Like a number of other medium-sized French cities (such as Reims and Avignon, for example), Besançon has two railway stations: the traditional one near the center of town and a new TGV station on the outskirts.
The TGV train in my photos has just arrived from Frankfurt am Main, Germany (with me on it, by coincidence). After a very brief stop it will continue southwards in the direction of Lyon, Avignon, Aix-en-Provence and Marseille.
Here it is leaving the station. Its next stop will be Chalon-sur-Saône.
Like most of these new TGV stations, the station Besançon Franche-Comté has four tracks. The two in the middle are for TGV trains that don’t even stop here but just barrel on through at three hundred and some kilometers per hour. The two outside tracks have platforms for those trains that stop here.
Inside the TGV trains there are screens in each car which show how fast the train is going (319 km/h in this case) and how much of the distance to the next station has already been covered. The word Wagen on the display is German for coach. The display cycles continuously from French to German to English. It happened to be in German when I took the photo.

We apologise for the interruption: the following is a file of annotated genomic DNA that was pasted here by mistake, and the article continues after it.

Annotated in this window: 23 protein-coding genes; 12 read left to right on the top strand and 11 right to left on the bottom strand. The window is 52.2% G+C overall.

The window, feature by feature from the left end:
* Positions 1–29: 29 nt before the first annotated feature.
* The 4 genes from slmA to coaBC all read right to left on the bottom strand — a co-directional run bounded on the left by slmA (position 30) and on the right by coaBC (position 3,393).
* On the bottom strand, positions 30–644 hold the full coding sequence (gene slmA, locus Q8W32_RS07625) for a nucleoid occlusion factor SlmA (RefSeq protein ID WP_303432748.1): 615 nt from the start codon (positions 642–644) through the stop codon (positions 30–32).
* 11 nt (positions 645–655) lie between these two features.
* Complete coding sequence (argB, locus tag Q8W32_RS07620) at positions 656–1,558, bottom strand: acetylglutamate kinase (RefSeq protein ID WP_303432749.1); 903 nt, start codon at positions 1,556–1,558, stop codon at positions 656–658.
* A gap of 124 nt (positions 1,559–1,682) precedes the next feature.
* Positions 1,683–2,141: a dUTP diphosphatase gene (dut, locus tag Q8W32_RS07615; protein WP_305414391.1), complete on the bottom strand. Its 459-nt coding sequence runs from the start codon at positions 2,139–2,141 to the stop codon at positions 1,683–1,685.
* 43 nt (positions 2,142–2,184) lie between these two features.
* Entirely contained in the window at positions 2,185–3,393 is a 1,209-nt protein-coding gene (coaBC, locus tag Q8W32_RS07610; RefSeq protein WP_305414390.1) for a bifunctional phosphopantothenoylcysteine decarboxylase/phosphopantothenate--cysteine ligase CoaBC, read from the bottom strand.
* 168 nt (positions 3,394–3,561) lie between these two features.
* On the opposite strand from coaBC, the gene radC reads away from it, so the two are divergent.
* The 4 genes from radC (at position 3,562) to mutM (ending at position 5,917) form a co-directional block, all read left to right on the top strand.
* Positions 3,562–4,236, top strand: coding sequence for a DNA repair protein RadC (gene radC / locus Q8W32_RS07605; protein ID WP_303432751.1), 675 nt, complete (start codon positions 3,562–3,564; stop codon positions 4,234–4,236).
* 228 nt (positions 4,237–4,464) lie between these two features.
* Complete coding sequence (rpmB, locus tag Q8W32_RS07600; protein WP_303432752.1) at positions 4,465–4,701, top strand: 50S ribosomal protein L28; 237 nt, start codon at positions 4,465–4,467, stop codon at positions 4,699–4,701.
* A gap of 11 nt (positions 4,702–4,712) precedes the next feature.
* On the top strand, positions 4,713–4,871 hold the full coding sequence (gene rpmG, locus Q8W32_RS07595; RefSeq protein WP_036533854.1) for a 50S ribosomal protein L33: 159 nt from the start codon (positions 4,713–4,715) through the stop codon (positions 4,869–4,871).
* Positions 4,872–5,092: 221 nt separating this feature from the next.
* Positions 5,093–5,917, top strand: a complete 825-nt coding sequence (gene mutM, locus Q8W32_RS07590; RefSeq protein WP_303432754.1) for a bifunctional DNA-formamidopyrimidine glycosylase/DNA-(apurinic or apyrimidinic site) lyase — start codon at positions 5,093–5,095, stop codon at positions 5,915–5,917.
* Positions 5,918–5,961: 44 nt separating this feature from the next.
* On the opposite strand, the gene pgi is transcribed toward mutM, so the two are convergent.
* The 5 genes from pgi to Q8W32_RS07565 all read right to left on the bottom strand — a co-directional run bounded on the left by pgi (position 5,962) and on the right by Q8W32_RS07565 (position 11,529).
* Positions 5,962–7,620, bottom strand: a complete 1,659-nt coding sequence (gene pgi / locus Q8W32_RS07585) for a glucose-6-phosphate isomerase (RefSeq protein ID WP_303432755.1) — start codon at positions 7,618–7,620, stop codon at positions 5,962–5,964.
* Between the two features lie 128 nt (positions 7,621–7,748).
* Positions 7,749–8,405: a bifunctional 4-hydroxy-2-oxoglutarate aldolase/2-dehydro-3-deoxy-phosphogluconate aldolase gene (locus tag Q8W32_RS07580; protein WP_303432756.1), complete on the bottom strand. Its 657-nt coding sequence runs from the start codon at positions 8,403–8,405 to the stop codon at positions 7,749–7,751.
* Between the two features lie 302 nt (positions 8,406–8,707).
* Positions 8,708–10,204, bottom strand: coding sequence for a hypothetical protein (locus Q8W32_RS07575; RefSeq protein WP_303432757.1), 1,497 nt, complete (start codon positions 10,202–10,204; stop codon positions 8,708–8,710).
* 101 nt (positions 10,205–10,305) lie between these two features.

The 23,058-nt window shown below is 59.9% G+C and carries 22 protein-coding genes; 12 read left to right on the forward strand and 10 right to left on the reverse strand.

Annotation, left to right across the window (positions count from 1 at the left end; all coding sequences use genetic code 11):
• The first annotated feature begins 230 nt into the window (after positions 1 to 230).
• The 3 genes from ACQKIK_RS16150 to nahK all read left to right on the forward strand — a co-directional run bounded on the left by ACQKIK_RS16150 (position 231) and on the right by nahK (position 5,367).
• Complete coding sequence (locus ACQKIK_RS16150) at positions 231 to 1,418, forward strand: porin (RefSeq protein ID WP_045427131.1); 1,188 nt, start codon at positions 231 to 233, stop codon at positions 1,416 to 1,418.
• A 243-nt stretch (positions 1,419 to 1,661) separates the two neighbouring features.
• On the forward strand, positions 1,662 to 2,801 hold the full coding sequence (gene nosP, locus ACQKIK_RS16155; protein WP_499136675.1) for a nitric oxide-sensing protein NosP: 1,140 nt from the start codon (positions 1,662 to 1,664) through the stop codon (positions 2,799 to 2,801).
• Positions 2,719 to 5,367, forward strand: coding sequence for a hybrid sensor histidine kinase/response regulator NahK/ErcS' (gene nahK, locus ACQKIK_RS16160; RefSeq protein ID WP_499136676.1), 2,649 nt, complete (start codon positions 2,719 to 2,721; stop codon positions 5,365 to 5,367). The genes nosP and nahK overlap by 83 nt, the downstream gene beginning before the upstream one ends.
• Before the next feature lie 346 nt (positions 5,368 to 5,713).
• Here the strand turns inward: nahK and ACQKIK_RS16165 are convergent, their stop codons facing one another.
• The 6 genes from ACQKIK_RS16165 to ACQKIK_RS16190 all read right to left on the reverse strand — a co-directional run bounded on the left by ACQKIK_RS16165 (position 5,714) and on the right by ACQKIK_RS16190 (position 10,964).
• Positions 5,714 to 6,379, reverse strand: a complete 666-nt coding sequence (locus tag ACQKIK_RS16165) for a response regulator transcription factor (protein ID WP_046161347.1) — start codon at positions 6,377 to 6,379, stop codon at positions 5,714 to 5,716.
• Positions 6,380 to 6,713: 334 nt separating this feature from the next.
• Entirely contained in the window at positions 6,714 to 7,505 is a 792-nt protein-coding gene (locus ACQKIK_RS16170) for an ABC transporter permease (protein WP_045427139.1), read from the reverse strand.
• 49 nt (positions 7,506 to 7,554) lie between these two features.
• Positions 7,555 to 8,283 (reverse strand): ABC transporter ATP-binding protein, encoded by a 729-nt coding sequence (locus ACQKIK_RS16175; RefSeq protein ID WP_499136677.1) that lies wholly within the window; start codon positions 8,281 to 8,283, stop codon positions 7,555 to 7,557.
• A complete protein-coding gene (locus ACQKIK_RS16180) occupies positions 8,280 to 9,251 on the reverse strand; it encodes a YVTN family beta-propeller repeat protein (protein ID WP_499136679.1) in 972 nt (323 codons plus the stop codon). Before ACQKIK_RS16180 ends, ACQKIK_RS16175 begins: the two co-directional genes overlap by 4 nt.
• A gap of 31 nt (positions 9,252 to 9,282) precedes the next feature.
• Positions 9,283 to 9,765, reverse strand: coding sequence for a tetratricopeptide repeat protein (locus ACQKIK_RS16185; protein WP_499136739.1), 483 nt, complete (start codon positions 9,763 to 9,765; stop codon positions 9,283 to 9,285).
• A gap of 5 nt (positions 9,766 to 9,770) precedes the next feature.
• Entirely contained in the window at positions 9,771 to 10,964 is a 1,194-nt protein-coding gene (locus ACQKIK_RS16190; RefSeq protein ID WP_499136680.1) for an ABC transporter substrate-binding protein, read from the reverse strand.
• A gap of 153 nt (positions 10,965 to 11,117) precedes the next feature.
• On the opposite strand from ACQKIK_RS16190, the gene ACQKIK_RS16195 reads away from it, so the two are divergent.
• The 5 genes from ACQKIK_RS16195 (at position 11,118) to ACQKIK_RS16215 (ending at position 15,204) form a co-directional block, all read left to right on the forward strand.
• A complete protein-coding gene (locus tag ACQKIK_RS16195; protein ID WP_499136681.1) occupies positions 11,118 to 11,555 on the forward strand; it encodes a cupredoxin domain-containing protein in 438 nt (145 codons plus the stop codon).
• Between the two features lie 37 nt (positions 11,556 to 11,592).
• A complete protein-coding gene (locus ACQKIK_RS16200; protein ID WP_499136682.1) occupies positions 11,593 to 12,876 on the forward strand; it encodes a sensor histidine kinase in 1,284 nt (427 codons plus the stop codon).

I love the way they say “km/h” in French: kilomètres-heure all in one breath, as though to show how fast it is.
319 kilomètres-heure is just over 198 mph, for those who are still heroically resisting the metric system. (Victor Hugo would be proud of you, by the way.)
Since the TGV station Besançon Franche-Comté is located way out in the countryside, there is a shuttle train (navette) to get us into Besançon.
As of 2014, the shuttle train ran nineteen times a day in each direction, with the journey taking an average of thirteen minutes. Usually there was one stop along the way.
Some long-distance tickets include the shuttle train, others don’t. This should be clear from the final destination given on your ticket, but if you are unsure you can ask the TGV conductor before you get off. If you need a separate ticket, be sure to “compost” it at this yellow machine before boarding the shuttle train. (Just shove it in until you hear a clicking noise.) This will validate the ticket for immediate use, but invalidate it for any future times.
This “composting” sounds funny to us Anglophones, because it makes us think of re-cycling things by throwing them onto a compost heap.
My photos in this post are from 2014. I revised the text in 2019.